Monasticism and asceticism appear to be practices that go against evolution and natural human instinct to seek pleasure, procreate, and consume calories. Why would millions of people in nearly every religious tradition for as far back in history as we have evidence undertake precepts that restrict food and intoxicant intake, often promote or demand celibacy, and demand harsh physical austerities? Nearly every culture has invented some type of ascetic and/or monastic practice, but we are unclear about the motivating forces behind this development and continued practice. In order to answer these questions, I developed two controversial courses – “Living Deliberately” – a course that demands students undertake a month-long vow of silence, food, technology, and dress restrictions, waking up at 5 am every day, and meditative exercises; as well as “Existential Despair” – a course that requires students to come to an eight hour class session once a week (4 pm-midnight) and think about sadness and loneliness through intense reading and discussion. These courses have led to much reflection about the value of asceticism and contemplation as part of university education. This talk will describe these courses and open up a discussion on embodiment and pedagogy in the modern academy.

    Justin McDaniel is a professor of Buddhist Studies at the University of Pennsylvania. He earned his PhD from Harvard’s Department of Sanskrit and Indian Studies in 2003. His research foci include Lao, Thai, Pali and Sanskrit literature, art and architecture, and manuscript studies. His first book, Gathering Leaves and Lifting Words, won the Harry Benda Prize. His second book, The Lovelorn Ghost and the Magic Monk, won the Kahin Prize. His most recent book, Architects of Buddhist Leisure, examines “disengaged Buddhist” activities and spaces across Asia. He has received grants from the NEH, Mellon, Rockefeller, Fulbright, PACRIM, Luce, the SSRC, among others. He is the co-editor of the journals: Buddhism Compass, Journal of Lao Studies, and Associate Editor of the Journal of Asian Studies. He has won teaching and advising awards at Harvard U, Ohio U, the University of California, and the Ludwig Prize for Teaching at Penn. In 2012 he was named a Guggenheim Fellow and in 2014 a fellow of Kyoto University’s Center for Southeast Asian Studies. His forthcoming work includes edited books on Thai Manuscripts, Buddhist Biographies, Monasticism and Contemplation, and Buddhist ritual.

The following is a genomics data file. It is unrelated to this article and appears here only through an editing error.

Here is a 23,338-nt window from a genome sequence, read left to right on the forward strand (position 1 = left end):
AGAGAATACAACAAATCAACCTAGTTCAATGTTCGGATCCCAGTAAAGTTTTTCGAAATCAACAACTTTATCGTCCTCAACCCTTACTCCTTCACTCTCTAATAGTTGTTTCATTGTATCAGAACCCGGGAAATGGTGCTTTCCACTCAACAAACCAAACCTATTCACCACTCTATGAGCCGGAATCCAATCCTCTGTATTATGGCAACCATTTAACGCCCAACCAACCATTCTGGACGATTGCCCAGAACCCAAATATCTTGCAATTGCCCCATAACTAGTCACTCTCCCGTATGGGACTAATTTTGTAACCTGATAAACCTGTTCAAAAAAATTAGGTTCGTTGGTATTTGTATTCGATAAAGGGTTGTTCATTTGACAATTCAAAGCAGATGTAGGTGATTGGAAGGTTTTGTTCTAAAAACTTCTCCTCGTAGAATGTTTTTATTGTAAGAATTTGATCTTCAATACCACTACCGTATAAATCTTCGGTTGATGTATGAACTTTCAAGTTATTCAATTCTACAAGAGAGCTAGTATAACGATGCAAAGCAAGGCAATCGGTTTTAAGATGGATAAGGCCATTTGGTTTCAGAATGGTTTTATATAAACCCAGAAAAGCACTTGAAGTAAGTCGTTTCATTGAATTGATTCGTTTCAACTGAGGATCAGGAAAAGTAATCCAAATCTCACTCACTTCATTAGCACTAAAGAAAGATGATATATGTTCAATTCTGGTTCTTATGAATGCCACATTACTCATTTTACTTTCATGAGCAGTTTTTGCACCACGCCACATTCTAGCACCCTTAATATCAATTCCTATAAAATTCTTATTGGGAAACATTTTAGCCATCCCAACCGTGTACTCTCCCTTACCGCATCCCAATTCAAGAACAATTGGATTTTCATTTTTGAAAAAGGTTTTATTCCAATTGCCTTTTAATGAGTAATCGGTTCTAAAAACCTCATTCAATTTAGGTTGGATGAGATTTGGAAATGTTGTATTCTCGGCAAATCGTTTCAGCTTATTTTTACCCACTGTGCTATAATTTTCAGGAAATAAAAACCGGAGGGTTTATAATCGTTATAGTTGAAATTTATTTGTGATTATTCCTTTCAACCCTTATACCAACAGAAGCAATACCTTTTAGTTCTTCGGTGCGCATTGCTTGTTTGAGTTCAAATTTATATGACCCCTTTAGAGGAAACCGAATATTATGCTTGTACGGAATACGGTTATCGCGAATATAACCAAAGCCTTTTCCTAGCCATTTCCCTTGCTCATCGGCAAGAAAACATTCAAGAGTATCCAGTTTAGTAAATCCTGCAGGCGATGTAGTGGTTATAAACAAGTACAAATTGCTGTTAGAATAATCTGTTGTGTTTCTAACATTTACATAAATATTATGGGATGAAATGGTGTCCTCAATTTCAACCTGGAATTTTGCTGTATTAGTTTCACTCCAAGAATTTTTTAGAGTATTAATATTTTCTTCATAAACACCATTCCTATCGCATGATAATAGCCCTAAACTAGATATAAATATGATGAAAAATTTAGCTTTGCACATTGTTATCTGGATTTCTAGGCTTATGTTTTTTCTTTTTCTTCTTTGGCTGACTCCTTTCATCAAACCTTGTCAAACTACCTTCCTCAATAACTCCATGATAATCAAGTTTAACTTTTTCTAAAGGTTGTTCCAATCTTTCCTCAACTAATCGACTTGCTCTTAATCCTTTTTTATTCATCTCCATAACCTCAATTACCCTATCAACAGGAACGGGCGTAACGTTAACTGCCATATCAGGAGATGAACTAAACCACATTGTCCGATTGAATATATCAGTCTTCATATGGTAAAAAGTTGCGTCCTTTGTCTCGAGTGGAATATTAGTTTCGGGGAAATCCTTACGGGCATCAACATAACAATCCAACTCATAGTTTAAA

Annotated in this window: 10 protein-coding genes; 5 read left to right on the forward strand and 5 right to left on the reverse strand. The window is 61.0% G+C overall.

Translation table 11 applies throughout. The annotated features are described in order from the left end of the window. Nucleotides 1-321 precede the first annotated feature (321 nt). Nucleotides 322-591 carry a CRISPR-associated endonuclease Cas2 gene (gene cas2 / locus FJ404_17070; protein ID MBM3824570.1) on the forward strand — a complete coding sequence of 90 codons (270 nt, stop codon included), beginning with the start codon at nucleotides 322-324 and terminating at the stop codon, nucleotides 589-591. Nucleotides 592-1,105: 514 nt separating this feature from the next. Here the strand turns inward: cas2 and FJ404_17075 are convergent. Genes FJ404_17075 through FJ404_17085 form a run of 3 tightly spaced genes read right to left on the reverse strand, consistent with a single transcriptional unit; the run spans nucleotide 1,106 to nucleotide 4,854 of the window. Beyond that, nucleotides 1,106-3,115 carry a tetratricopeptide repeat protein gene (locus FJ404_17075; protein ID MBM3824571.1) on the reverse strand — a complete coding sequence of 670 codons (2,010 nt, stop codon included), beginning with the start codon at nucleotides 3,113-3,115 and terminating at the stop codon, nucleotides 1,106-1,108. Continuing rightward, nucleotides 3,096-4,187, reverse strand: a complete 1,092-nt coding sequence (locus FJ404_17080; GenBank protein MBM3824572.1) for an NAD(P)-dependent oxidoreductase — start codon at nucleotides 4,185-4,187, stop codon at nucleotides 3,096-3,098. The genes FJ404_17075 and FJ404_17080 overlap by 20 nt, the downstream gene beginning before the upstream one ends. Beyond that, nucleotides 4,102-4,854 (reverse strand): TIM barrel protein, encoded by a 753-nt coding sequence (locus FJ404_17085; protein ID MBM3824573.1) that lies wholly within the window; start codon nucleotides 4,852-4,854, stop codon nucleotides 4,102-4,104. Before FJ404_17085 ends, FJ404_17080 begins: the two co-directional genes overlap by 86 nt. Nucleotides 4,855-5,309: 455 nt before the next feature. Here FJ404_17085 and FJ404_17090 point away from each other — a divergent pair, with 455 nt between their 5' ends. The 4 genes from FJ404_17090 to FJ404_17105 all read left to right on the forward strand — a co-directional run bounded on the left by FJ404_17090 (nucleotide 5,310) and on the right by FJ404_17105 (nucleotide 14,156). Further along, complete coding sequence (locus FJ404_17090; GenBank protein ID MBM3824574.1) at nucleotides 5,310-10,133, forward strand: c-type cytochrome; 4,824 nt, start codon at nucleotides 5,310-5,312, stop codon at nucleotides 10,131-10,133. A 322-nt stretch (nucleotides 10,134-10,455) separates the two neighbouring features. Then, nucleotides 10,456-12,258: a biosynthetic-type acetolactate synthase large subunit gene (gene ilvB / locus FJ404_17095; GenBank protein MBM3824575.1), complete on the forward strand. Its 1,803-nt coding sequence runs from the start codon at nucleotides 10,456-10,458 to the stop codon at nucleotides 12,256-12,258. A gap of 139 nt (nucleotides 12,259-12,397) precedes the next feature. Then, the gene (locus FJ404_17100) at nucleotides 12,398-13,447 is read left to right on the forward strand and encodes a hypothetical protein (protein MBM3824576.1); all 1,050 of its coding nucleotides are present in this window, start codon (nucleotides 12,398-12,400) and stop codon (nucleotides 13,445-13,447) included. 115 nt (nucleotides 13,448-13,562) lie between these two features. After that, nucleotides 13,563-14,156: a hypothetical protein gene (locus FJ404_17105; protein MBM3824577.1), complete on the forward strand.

• Pathobiology Seminar: Christian Nixon, M.D., Ph.D.

    Location: Sidney E. Frank Hall for Life Sciences Room: Room 220
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    Assistant Professor Christian Nixon will present “Identification and Evaluation of Novel Malaria Anti-gametocyte Transmission Blocking Vaccine Candidate Antigens”.  This lecture is part of the 2020 Pathobiology Graduate Program Spring Seminar Series and all are welcome.